While it has been claimed for almost two decades that alcohol in moderation might be responsible for better health and, therefore, also responsible for the longer lifespan enjoyed by drinkers, no one has ever claimed that a couple of drinks a day will increase your standard of living! Yet, as these researchers confirmed, light-to-moderate drinkers enjoy both better health and more wealth (more education, bigger homes, more leisure, etc.)

So now what of the alleged health benefits of moderate drinking? It’s easy enough to calculate how many years of productive life are lost by the 8 out of 100 drinkers who move on to become alcoholics. This group has been well studied, and the damage to their health is well documented. If there is no compensating benefit for the remaining 92 drinkers—if the supposed benefits are simply a reflection of the higher standard of living that moderate drinkers enjoy—then what? Well, we are left with a situation where there is severe life-shortening damage to 8 percent and no life-extending benefit to the remaining 92 percent! That is clearly not good. That, however, seems to be the situation as best we now understand it.

Is further, more definitive, research even possible? Well, in order to unequivocally determine whether moderate drinking contributes to health (it clearly is not going to improve the standard of living!), we would have to make the same switch that our hypothetical school board made. All the light-to-moderate drinkers would have to stop drinking for at least five years and all the heavy drinkers and occasional drinkers would have to drink moderately for the same period. At the same time, the former moderate drinkers would have to lower their lifestyle and the remaining groups would have to raise theirs! Then five years later the same survey would have to be repeated to determine which group was healthier.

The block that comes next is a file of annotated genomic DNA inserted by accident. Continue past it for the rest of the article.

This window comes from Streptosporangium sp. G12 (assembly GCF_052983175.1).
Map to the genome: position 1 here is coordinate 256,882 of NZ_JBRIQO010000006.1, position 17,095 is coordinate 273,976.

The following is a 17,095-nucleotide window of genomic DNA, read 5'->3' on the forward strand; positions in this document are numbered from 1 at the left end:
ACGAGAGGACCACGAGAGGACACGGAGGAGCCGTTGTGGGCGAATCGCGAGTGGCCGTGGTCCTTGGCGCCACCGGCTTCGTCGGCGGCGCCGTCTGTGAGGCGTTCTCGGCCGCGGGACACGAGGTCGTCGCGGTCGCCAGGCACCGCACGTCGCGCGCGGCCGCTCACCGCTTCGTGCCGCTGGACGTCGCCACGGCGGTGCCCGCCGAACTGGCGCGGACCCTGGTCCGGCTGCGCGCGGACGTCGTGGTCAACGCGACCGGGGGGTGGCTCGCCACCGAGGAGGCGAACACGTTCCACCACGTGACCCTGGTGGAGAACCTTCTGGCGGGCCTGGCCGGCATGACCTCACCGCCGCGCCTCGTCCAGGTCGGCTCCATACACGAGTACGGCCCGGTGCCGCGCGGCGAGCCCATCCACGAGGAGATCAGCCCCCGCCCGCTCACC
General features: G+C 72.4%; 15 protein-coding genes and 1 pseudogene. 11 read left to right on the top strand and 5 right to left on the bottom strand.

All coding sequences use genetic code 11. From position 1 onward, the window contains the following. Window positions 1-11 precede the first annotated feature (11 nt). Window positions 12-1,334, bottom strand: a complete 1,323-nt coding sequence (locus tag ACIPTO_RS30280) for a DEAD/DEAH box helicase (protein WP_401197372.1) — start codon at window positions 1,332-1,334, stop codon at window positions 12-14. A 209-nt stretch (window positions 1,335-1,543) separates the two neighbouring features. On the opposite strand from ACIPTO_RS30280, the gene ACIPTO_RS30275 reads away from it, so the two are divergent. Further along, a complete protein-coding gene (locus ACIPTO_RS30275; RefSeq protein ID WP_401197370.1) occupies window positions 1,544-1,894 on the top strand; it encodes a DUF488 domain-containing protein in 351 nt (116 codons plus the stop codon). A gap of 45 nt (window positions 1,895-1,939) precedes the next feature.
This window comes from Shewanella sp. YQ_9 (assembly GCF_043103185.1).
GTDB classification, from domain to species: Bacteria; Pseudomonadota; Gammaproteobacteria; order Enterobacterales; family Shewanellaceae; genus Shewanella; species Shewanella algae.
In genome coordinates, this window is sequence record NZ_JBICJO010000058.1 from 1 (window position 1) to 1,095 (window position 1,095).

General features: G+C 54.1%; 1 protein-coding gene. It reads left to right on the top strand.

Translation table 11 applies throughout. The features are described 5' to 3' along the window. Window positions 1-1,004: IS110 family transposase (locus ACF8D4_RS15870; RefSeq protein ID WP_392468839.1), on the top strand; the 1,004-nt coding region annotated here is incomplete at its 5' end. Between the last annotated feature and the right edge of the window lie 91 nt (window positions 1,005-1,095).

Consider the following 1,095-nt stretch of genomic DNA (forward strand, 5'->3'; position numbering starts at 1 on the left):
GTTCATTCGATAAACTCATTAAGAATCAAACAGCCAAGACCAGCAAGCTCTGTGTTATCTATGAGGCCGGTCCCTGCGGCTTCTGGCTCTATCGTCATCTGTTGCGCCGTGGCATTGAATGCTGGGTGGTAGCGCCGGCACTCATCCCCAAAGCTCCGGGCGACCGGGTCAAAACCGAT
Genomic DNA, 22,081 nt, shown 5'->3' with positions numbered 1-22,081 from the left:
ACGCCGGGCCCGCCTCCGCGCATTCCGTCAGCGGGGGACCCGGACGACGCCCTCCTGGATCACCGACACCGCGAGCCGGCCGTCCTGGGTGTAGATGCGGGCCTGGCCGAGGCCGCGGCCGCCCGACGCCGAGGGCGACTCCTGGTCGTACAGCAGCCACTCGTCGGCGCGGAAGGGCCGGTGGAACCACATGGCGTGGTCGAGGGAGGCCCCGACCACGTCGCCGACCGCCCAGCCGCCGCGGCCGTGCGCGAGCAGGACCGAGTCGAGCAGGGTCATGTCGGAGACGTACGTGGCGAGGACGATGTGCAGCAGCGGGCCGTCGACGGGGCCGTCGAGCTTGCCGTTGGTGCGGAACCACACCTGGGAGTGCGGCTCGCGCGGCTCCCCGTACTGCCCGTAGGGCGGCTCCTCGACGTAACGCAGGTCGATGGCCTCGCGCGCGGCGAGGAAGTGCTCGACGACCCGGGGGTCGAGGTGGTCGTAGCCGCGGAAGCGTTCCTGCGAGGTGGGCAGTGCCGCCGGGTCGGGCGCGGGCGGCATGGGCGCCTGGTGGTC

Such a study is, of course, impossible.

Moderation versus abstinence

Let’s examine what we do know about alcohol: Whenever the cells or tissues of our bodies are exposed to even low concentrations of alcohol, the effects are, almost without exception, harmful. We also know that 8 out of every 100 light-to-moderate drinkers will become alcoholics. Thus, taking that first drink with the intention of drinking only moderately is like playing the two-gun version of Russian roulette. This is true because it’s generally impossible for a person to know before taking that first drink whether he or she will be among that 8 percent.

We’re left, then, with two significant questions. For those readers who do not yet drink, should you start to consume alcohol because of some possible health benefits that moderate drinking might confer? I will answer that question the same way nearly all other physicians would answer it (except, of course for Dr. Rubin): No! The research is telling us that in order to realize any supposed benefit in the length of your life from drinking, you would have to improve both your lifestyle and your health status at the same time as you took up drinking. As a physician and a researcher, I can assure you that if you do both of those things you can skip the alcohol, because your improved lifestyle and health status have now massively increased the chances that you will live long and prosper! Furthermore you will run no risk whatever of becoming an alcoholic—a member of that 8 percent who will experience a very short life span indeed.

Bottom line: Don’t drink alcohol, period. And if you’ve already started, stop taking into your body something that’s known to be toxic to your health.

Alcohol: Is Moderation OK?

by Dr. Brian Bull
From the September 2017 Signs